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Evaluate forcing moves like a computer
Compiled by notyetagm

I am harping on this idea of <FORCING MOVES> because I saw that NEW IN CHESS is going to publish a tactics puzzle book on this idea in March 2008. This book is called <"Forcing Chess Moves"> by the American Master Charles Hertan; details are available at

<Our Price: $ 28.95

Publisher: New In Chess, 2008
Edition: Paperback medium
ISBN: 978-90-5691-243-7
Pages: 360
Language: English

This is a radically different approach, aimed at finding the winning move more consistently. The basis is simple: always analyze the most forcing moves first.

The failure to consider key options is often due to ‘human bias’. In achieving chess mastery, the single most important task is to overcome that human bias (and staleness) by studying forcing sequences first.

This book teaches how to develop an eye for the TYPES of forcing moves you tend to overlook, and how to use ‘COMPUTER EYES’ to improve your tactical vision!

On the Author:
Charles Hertan is an American Master of Chess, and has been teaching chess for 28 years.

- a really new method in finding strong chess moves - endorsed by former US Champion Joel Benjamin
- helps to develop precision in move calculation - improves ‘board sight’ of casual players
- completely new training material (no rehash of same old ‘classic’ examples) - written by an experienced chess coach
- timeless training instruction, does not outdate - ideal for club and internet chess players>


Van Wely vs Carlsen, 2008

<syracrophy: <Eyal> In the analysis at, it appears that 39.Rh8+!! wins.>

click for larger view

Yes, 39 ♖b8-h8+!! is a great example of the need to <EVALUATE FORCING MOVES LIKE A COMPUTER>.

39 ♖b8-h8+!! goes right into my Game Collection: Evaluate forcing moves like a computer. I bet you Van Wely did not even -consider- this move in his time pressure. If he had, he would have easily seen that, yes it gives up a rook, but it also forces the queens off of the board and then the connected White c- and d-passed pawns march on to victory.

<After 39...Bxh8 <39...Kxh8 40.Qe8+> 40.Qe7 exchanging the queens and winning the final position>

click for larger view


Petrosian vs Polugaevsky, 1963

White to play: 32 ?

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How does White (Petrosian) win from this position in just four(!) more moves? Simple: <PETROSIAN EVALUATES HIS FORCING MOVES LIKE A COMPUTER>.

He analyzes the <FORCED CHECKING SEQUENCE> 32 ♖d1x♖d8+ ♔e8x♖d8 33 ♕f4-b8+ ♕c5-c8 34 ♕b8x♕c8+ ♔d8x♕c8, which is shown below.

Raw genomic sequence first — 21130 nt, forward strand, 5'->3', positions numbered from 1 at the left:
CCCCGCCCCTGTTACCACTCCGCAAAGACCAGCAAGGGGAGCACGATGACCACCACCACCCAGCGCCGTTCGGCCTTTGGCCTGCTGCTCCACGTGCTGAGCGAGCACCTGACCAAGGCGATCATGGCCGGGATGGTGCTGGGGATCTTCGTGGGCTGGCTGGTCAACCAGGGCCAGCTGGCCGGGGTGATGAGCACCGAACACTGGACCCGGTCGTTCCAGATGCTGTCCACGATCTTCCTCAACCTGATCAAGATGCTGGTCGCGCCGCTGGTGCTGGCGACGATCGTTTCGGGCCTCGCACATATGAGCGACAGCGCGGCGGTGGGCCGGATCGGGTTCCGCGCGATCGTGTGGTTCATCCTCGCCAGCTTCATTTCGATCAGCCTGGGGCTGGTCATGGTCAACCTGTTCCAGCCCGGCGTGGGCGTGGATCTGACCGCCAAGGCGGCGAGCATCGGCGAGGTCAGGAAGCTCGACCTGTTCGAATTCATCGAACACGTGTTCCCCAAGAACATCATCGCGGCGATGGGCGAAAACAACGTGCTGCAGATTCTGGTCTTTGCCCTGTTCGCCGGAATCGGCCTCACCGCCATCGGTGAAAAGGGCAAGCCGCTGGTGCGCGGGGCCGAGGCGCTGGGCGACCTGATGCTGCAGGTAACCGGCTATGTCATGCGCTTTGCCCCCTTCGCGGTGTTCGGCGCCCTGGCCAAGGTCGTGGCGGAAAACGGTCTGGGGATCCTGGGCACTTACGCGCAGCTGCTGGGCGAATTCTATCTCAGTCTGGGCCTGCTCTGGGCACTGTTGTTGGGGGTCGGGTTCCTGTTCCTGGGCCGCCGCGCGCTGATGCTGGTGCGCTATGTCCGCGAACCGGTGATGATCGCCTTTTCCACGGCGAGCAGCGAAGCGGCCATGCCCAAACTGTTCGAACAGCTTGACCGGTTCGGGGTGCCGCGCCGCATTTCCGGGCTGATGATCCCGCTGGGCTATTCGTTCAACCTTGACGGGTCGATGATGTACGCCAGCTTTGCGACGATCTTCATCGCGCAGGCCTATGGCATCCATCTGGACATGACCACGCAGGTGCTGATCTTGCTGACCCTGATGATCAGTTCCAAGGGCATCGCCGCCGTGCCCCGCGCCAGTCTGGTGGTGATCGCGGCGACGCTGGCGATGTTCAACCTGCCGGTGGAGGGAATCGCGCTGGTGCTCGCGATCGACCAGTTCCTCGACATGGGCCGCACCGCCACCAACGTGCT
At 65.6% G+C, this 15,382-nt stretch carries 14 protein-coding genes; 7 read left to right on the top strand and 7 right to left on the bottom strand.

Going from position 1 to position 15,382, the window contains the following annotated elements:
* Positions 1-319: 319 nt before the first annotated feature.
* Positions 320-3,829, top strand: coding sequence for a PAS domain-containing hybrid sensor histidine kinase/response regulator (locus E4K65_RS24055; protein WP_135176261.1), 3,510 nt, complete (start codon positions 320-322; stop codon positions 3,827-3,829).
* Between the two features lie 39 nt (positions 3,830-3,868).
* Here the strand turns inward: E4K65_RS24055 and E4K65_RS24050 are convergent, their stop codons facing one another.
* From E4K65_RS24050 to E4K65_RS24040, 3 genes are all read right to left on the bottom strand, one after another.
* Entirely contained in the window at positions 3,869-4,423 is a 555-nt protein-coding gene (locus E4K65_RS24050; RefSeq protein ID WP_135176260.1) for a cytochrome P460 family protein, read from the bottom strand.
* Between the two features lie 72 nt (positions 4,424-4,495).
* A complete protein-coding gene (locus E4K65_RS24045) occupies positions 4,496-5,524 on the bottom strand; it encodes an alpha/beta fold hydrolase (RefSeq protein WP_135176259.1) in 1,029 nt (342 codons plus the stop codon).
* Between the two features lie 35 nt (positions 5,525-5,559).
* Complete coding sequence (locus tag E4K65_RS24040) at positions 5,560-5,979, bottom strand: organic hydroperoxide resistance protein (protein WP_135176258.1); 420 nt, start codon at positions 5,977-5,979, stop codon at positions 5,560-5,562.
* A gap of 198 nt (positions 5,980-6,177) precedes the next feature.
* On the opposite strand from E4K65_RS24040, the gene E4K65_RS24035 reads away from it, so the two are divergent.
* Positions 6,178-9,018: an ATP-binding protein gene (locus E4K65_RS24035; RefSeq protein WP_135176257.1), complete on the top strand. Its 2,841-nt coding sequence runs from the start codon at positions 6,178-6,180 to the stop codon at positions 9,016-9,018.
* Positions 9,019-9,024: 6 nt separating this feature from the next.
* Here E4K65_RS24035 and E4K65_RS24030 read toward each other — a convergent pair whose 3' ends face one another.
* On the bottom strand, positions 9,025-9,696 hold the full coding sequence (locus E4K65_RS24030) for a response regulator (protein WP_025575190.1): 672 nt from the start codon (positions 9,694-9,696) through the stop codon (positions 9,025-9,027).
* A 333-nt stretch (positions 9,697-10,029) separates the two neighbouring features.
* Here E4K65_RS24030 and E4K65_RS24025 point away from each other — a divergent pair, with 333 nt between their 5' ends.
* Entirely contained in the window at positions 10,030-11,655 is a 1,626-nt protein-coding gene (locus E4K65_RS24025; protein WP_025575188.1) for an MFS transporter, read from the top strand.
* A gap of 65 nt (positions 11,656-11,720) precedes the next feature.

click for larger view

What does Petrosian see? He sees that these <FORCING MOVES> have dragged the Black e8-king away from the advanced and -very- dangerous White f6-pawn.

The result of this <FORCING PLAY>? Petrosian now has an instant win with 35 ♗b3xe6+!, as I discussed above.

click for larger view

Note how simple the win was to find by simply looking at -the- most <FORCING> line of play! :-)

32 Rd1xRd8+ forcing sequence leads to winning 35 Bb3xe6+!
Petrosian vs Polugaevsky, 1963 
(D25) Queen's Gambit Accepted, 35 moves, 1-0

Kasparov analyzes forcing lines beginning 38 Be7-f6+! to win
Kasparov vs G Gonda, 1988 
(D32) Queen's Gambit Declined, Tarrasch, 38 moves, 1-0

9 Nf3xe5+! leads to mate in one by destroying Black pawn shield
Benko vs Sawyer, 1964 
(C60) Ruy Lopez, 10 moves, 1-0

31 ... Bb7-f3+, 32 ... Bg3xf4+ allows Black to regain his rook
Gelfand vs Aronian, 2008 
(D11) Queen's Gambit Declined Slav, 30 moves, 0-1

33 Bg2xe4+! wins a pawn by removal of guard due to mate threat
Alekhine vs Tartakower, 1930 
(A90) Dutch, 50 moves, 1-0

58 ... Re1xBe5+! liquidates to an easily winning pawn ending
J Smeets vs Yifan Hou, 2008 
(C13) French, 58 moves, 0-1

39 Rb8-h8+!! seems to give away rook but liquidates to win
Van Wely vs Carlsen, 2008 
(A58) Benko Gambit, 49 moves, 0-1

29 h6-h7+! check Anand overlooked that would have won title
Anand vs Ivanchuk, 2007 
(B42) Sicilian, Kan, 37 moves, 0-1

28 - Qb6xe6! Magnus calcs that White e5-knight has no discovery
M Pavlovic vs Carlsen, 2004 
(B31) Sicilian, Rossolimo Variation, 33 moves, 0-1

30 ... Nd5xe3+! Caruana finds that this forcing move wins game
M Pavlovic vs Caruana, 2008 
(D12) Queen's Gambit Declined Slav, 38 moves, 0-1

45 c3xQd4?: White did not even bother to examine 45 Rb1,f2xb2+!
Le Quang Liem vs I Nepomniachtchi, 2008 
(D44) Queen's Gambit Declined Semi-Slav, 68 moves, 0-1

Sutovsky sees that 32 Re1xNe5! wins a pawn, 32 Ng6xNe5 does not
Sutovsky vs Sakaev, 2001 
(C14) French, Classical, 63 moves, 1-0

28 .. Qd2xg2+! saves Black after he completely missed 28 Qh5-g5
Radjabov vs Navara, 2008 
(B46) Sicilian, Taimanov Variation, 47 moves, 0-1

46 Ne4-d2+! Dr. Lasker sees that this check forces winning KFA
Lasker vs Duras, 1909  
(D26) Queen's Gambit Accepted, 54 moves, 1-0

14 games

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